Celebrating club football and shining the light on incompetent and biased journos indulging in stereotyping and negativity.
Daily Archives: June 8, 2012
Russia – Czech Republic, June 8, 2012 – 20h45 kick off; 4-1
After this convincing display, albeit against an opposition that is more intimidating in terms historical achievements than present might on the pitch, Russia will certainly climb up in most specialists’ and especially tourists’ rankings as potential favorites. It’s always so with wins with significant goal margins. But to be fair, they did show good command of the ball and potency in attack, so it is actually not unfair for them to inherit the status of favorites to qualify from this group. A quick review of their essential features as per this tournament’s key assessment criteria.
Hollywood factor: Igor Denisov would be a great Russian baddie sidekick in a James Bond flick, but the problem is that the Russians have slipped down the bad guys’ pecking order.
Old/mean man kudos: With the singular exception of the youthful Dzagoev, the average age of the starting 11 is probably somewhere around 29 if not even 30, so there are many contenders for this role. Defender Aleksandr Anyukov looks the meanest though (see photo below).
French connection: There have not been many Russian players in Ligue 1. This is kind of surprising given the many lavish and luxurious facets of life in France. The low appeal of the hexagon may have to do with the high taxes, the absence of Russian owners, or simply the general lack of all round bling-bling status, though that may be changing rapidly as PSG prepares for another big splash this summer. But honestly, I don’t even feel like googling the players’ names, I am that unconvinced of finding anything (help is welcome as always).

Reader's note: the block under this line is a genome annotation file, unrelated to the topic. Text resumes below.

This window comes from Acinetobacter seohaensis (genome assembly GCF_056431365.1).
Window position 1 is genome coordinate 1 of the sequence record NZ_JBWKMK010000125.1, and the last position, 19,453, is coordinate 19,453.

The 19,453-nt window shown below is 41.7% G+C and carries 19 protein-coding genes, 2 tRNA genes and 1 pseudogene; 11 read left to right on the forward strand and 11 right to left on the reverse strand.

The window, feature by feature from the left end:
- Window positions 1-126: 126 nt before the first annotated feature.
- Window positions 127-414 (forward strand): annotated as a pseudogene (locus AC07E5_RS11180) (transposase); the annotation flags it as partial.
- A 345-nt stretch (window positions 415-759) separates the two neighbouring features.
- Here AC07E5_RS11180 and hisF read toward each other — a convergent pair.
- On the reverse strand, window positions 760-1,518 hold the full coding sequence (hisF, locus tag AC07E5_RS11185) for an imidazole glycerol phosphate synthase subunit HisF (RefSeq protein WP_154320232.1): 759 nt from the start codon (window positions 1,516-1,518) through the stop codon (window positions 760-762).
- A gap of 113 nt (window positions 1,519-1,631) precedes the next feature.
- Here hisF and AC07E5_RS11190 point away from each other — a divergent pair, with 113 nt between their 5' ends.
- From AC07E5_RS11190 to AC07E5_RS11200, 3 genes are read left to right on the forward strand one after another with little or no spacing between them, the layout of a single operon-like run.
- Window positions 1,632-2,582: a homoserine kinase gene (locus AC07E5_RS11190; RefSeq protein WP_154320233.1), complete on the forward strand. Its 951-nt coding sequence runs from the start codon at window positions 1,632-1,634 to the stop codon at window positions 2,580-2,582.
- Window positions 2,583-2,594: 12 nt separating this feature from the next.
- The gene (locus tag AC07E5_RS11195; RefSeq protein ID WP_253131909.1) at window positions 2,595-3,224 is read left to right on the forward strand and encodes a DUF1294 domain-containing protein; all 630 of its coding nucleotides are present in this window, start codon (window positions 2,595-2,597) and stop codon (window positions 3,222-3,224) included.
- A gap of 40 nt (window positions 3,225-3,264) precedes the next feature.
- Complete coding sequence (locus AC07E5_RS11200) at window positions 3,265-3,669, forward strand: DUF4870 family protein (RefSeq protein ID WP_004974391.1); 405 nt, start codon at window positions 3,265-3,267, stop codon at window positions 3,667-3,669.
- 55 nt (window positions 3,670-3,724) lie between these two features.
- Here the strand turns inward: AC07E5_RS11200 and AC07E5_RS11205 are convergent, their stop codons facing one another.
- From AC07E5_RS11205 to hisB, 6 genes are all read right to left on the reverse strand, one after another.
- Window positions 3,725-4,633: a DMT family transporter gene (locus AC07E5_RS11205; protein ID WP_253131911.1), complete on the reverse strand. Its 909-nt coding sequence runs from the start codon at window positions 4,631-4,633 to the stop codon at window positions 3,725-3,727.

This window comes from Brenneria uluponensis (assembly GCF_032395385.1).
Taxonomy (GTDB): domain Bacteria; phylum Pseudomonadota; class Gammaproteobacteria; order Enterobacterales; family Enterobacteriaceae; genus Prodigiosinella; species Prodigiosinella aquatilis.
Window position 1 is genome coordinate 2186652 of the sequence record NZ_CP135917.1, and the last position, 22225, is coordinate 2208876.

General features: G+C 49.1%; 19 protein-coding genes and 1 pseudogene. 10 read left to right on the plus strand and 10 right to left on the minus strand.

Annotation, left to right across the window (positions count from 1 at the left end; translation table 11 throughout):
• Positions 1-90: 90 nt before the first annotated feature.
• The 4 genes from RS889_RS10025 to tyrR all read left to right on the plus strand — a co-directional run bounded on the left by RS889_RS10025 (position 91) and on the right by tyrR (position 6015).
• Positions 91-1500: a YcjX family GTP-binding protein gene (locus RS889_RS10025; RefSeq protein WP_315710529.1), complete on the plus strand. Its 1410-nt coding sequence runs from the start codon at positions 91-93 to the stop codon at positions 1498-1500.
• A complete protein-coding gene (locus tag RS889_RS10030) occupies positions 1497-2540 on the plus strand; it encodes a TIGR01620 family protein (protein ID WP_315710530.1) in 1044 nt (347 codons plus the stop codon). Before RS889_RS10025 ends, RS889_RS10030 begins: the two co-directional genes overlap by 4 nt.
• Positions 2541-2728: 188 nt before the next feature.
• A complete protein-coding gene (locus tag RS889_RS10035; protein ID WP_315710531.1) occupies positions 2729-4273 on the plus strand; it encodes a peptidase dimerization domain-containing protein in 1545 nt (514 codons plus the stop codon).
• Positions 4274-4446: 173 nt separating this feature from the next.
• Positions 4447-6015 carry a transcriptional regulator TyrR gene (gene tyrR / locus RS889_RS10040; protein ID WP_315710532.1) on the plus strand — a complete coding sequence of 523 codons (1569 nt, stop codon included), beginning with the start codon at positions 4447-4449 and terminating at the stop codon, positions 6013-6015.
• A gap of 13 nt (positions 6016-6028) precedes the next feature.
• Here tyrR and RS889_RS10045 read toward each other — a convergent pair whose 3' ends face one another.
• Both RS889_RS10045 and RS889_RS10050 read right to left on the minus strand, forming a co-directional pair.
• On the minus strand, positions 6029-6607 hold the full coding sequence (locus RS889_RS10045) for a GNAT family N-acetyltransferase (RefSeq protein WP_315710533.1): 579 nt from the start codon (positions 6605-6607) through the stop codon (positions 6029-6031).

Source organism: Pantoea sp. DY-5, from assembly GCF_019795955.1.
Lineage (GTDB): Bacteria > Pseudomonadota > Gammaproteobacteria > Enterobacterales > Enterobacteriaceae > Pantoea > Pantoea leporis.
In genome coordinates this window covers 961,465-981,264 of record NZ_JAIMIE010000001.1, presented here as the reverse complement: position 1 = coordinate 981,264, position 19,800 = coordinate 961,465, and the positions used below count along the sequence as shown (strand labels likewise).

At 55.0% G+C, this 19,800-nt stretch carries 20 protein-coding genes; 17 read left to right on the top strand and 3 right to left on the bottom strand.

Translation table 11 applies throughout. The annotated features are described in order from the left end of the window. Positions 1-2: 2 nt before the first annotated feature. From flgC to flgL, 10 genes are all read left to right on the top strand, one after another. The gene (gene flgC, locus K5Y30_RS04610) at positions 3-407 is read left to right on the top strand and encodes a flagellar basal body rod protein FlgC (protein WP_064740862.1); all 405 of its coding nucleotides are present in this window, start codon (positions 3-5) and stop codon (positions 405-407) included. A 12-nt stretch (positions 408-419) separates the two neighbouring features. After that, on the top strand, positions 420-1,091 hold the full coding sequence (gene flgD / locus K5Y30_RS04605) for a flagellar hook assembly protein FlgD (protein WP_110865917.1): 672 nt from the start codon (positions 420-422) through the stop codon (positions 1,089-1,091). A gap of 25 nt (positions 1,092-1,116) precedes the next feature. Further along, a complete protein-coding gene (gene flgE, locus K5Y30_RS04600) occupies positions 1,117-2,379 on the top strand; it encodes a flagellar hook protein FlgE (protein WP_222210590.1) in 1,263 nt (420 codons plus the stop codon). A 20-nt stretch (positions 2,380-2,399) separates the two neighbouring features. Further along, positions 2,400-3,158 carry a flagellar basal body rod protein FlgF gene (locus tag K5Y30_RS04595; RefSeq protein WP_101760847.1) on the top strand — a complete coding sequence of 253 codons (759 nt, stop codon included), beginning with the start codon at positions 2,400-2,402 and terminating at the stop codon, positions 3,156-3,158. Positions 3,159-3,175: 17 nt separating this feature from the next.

New hype kid most touted to join the English Premier League: Alan Dzagoev – the very prospect of being able to lean on the simplicity of his first name for buddy-buddy post match interviews (for UK journos) places him above many on the shopping list for an early summer deal, not to mention his two great goals of the evening. If Roman doesn’t bite, don’t put it past Wenger to break the piggy bank (and try to definitely dispose of Arshavin in the process) for another promising quick-footed midfielder.
Hollywood factor: Although already 31, Arsenal’s own Tomáš Rosický conserves a youthful insouciance that is quite endearing (for example his haircut suggests he is no more than 15 years old). If Arnold Schwarzenegger is ever tempted for a reprise in his classic role, for example in Terminator 5, I would recommend Rosický to play alongside the former guvna as an older version of John Connor (that other kid in Terminator 3 was completely out of his depth). But really, let’s face it, it’s all gone terribly wrong since Jan Koller retired from national service. (copyrighted pun by prince O of Subfoot.com fame)
Old/mean man kudos: High of his Champions League performance, it should be Cech but that soft fuzzy helmet is suggestive of a lingering fragility not suited to the big boots that come with this responsibility. Though not exactly old at 26, Petr Jiráček’s has a potential bad boy/rock star look that put him in contention for this role (as well as a move to AS Roma). However, overall the boys in white are light on this key factor especially prized by Roy Keane, so they won’t be his favorites to make it through the next round.
French connection: Bordeaux’s own Jaroslav “mini-Nedved” Plasil, the talented but typically underachieving midfielder (as per the now established tradition of post 1990’s initially promising Czech talent). Seriously, it’s all gone terribly wrong since Jan Koller left Monaco.
New hype kid most touted to join the English Premier League: On a serious note, the young 23-year old Václav Pilař, who impressed with Viktoria Plzen in this year’s Champions League group stages, and elegantly converted the only Czech goal of the evening, could be a good buy for someone with a slightly longer term vision then the average EPL chairman. I bet David Moyes could make him fit in well at Everton.
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Historic moment of the match: The very smooth 2nd goal chip by Roman Shirokov.
Hero of the game: Alan Dzagoev, and notably for his convincing 2nd goal and passionate but classic celebration.
Harry Redknapp’s quip of the game: He’s good that Roman Pavlyuchenko guy, we should try to buy him for next season.